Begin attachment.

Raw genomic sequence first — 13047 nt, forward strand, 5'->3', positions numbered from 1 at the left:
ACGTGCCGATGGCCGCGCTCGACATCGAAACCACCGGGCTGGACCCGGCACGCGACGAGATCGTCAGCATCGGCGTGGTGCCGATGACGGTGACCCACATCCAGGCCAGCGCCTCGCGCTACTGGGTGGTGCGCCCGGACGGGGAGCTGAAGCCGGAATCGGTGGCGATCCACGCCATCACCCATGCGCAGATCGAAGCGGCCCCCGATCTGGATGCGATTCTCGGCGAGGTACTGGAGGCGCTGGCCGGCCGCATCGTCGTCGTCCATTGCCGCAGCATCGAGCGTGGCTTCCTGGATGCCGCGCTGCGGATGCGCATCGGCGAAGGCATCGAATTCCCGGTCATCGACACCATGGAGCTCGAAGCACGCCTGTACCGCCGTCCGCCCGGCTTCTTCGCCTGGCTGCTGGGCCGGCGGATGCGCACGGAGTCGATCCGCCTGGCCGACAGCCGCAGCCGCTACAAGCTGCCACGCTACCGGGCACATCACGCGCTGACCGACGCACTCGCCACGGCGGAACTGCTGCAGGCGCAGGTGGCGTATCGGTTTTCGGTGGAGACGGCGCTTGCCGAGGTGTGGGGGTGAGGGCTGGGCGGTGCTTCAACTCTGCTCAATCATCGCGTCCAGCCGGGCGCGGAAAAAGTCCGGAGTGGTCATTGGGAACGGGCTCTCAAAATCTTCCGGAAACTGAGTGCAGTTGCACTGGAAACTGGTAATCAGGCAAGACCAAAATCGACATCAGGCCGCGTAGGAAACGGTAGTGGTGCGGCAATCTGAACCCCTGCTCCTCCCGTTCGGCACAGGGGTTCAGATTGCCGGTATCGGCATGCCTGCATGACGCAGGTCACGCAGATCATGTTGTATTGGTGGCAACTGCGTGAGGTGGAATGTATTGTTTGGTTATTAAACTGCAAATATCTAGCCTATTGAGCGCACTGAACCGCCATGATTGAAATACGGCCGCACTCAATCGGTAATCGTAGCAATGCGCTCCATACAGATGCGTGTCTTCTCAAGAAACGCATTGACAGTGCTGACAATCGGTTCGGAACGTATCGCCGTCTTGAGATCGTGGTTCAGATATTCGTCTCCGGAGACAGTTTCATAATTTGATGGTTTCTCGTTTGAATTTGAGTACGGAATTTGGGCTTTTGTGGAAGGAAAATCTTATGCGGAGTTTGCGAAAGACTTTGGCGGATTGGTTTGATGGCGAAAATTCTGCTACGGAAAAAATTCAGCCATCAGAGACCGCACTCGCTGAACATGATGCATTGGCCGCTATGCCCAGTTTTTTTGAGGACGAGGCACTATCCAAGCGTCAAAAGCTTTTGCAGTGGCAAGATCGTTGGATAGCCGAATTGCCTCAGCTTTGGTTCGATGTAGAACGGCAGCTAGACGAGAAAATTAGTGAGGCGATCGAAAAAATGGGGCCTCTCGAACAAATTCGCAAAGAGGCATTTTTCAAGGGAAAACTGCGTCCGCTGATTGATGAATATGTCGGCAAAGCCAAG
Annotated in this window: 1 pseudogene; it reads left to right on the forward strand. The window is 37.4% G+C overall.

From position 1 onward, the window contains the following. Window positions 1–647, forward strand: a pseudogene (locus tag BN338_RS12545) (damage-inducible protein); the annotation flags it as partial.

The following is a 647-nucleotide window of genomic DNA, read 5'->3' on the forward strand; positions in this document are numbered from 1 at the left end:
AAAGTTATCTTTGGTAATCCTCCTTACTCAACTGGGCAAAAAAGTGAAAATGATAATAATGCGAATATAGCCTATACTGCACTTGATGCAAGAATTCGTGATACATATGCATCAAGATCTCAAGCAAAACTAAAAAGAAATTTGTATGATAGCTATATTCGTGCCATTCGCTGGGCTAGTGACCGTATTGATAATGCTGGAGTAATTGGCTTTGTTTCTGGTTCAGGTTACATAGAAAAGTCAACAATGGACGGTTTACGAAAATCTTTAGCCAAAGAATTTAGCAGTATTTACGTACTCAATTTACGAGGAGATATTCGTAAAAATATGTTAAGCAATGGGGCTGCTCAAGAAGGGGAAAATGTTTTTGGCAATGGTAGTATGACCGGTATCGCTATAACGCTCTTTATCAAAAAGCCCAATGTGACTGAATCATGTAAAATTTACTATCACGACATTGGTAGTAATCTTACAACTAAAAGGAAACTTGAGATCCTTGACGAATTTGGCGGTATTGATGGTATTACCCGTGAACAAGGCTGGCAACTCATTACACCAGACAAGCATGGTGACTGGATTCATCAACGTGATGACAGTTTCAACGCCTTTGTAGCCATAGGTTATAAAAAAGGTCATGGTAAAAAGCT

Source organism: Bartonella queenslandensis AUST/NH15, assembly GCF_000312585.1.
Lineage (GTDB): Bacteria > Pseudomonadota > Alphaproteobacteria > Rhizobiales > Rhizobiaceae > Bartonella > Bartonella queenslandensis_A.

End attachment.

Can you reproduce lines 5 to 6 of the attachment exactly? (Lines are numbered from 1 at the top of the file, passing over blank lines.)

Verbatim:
The following is a 647-nucleotide window of genomic DNA, read 5'->3' on the forward strand; positions in this document are numbered from 1 at the left end:
AAAGTTATCTTTGGTAATCCTCCTTACTCAACTGGGCAAAAAAGTGAAAATGATAATAATGCGAATATAGCCTATACTGCACTTGATGCAAGAATTCGTGATACATATGCATCAAGATCTCAAGCAAAACTAAAAAGAAATTTGTATGATAGCTATATTCGTGCCATTCGCTGGGCTAGTGACCGTATTGATAATGCTGGAGTAATTGGCTTTGTTTCTGGTTCAGGTTACATAGAAAAGTCAACAATGGACGGTTTACGAAAATCTTTAGCCAAAGAATTTAGCAGTATTTACGTACTCAATTTACGAGGAGATATTCGTAAAAATATGTTAAGCAATGGGGCTGCTCAAGAAGGGGAAAATGTTTTTGGCAATGGTAGTATGACCGGTATCGCTATAACGCTCTTTATCAAAAAGCCCAATGTGACTGAATCATGTAAAATTTACTATCACGACATTGGTAGTAATCTTACAACTAAAAGGAAACTTGAGATCCTTGACGAATTTGGCGGTATTGATGGTATTACCCGTGAACAAGGCTGGCAACTCATTACACCAGACAAGCATGGTGACTGGATTCATCAACGTGATGACAGTTTCAACGCCTTTGTAGCCATAGGTTATAAAAAAGGTCATGGTAAAAAGCT